20 Examples: Make Sure Unix / Linux Configuration Files Are Free From Syntax Errors

Posted on in Categories Howto, Linux, Sys admin, Tips, UNIX last updated June 19, 2017

Check for syntax errors on Linux or Unix
In Linux and UNIX system services are configured using various text files located in /etc/ or /usr/local/etc/ directory tree. A typical server system could have dozens of configuration files.You can check your configuration files for syntax errors without starting the server and validate all settings. In some cases, it is possible to to check the sanity of the specific data (such as keys) or directories (such as /var/lib/cache/). Text files are easier to manage remotely. You can use ssh and a text editor. If there is an error in configuration, the server may not start. It may result in a disaster. This post explains how to quickly find out a syntax error for popular servers and test configuration file for syntax errors.

Top 20 Nginx WebServer Best Security Practices

Posted on in Categories Howto, Linux, Security last updated March 6, 2010

Nginx is a lightweight, high performance web server/reverse proxy and e-mail (IMAP/POP3) proxy. It runs on UNIX, GNU/Linux, BSD variants, Mac OS X, Solaris, and Microsoft Windows. According to Netcraft, 6% of all domains on the Internet use nginx webserver. Nginx is one of a handful of servers written to address the C10K problem. Unlike traditional servers, Nginx doesn’t rely on threads to handle requests. Instead it uses a much more scalable event-driven (asynchronous) architecture. Nginx powers several high traffic web sites, such as WordPress, Hulu, Github, and SourceForge. This page collects hints how to improve the security of nginx web servers running on Linux or UNIX like operating systems.

HowTo: Create sar Graphs With kSar [ Identifying Linux Bottlenecks ]

Posted on in Categories Debian Linux, fedora linux, File system, Hardware, High performance computing, Howto, Linux, Linux Scalability, Monitoring, Networking last updated December 15, 2009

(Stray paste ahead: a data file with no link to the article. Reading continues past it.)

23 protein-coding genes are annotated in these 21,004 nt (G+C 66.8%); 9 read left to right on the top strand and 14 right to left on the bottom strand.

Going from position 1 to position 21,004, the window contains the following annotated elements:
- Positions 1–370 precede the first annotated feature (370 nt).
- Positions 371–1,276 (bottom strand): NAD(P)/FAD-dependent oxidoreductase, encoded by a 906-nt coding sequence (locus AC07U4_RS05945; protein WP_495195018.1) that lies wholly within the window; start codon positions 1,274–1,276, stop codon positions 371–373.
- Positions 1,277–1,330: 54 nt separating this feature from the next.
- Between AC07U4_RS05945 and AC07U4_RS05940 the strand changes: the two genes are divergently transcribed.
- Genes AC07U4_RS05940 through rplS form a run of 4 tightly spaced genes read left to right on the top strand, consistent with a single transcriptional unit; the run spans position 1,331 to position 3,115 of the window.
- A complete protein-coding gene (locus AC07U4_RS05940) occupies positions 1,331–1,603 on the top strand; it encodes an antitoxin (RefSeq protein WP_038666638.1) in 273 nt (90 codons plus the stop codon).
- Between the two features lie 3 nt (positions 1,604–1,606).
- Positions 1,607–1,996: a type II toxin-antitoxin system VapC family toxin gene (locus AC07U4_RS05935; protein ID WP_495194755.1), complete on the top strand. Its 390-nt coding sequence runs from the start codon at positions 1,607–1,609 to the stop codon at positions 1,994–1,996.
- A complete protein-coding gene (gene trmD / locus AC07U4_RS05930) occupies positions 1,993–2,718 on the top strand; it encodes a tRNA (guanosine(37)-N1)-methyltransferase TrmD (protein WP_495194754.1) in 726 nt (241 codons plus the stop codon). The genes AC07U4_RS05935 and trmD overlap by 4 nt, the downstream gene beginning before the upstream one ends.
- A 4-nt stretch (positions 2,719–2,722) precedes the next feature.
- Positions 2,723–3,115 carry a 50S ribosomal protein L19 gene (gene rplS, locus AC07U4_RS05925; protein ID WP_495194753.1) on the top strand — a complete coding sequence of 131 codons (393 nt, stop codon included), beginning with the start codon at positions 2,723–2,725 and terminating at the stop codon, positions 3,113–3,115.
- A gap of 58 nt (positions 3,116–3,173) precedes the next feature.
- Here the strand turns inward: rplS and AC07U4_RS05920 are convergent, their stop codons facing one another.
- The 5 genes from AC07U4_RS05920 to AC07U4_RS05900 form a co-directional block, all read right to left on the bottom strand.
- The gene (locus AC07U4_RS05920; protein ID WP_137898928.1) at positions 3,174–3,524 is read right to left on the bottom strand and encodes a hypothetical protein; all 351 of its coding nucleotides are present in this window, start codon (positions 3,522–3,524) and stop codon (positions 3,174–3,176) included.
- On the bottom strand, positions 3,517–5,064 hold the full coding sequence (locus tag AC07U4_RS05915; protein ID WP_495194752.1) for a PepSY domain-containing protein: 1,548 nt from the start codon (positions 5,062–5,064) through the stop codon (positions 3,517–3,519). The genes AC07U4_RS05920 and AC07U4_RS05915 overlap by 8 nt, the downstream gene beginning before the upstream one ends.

The sar command collect, report, or save UNIX / Linux system activity information. It will save selected counters in the operating system to the /var/log/sa/sadd file. From the collected data, you get lots of information about your server:

  1. CPU utilization
  2. Memory paging and its utilization
  3. Network I/O, and transfer statistics
  4. Process creation activity
  5. All block devices activity
  6. Interrupts/sec etc.

sar output can be used for identifying server bottlenecks. However, analyzing information provided by sar can be difficult, so use kSar, which can take sar output and plot a nice easy to understand graph over period of time.

Linux / Windows Application For Prevention Of RSI (Repetitive Strain Injury)

Posted on in Categories Debian Linux, Download of the day, Gentoo Linux, Gnome, GNU/Open source, Howto, Linux, Linux desktop, RedHat/Fedora Linux, Software, Sys admin, Ubuntu Linux, UNIX, Windows, windows vista last updated November 4, 2009
workrave-image

Repetitive strain injury (RSI) is occupational overuse syndrome, non-specific arm pain or work related upper limb disorder. RSI caused from overusing the hands to perform a repetitive task, such as typing, writing, or clicking a mouse. Unfortunately, most people do not understand what RSI is or how serious it can be. You can easily prevent RSI using open source software called Workrave.

20 Linux Server Hardening Security Tips

Posted on in Categories Debian Linux, fedora linux, Gentoo Linux, GNU/Open source, Howto, Linux, Monitoring, Networking, package management, RedHat/Fedora Linux, Security, Suse Linux, Sys admin, Tips, Ubuntu Linux last updated October 30, 2009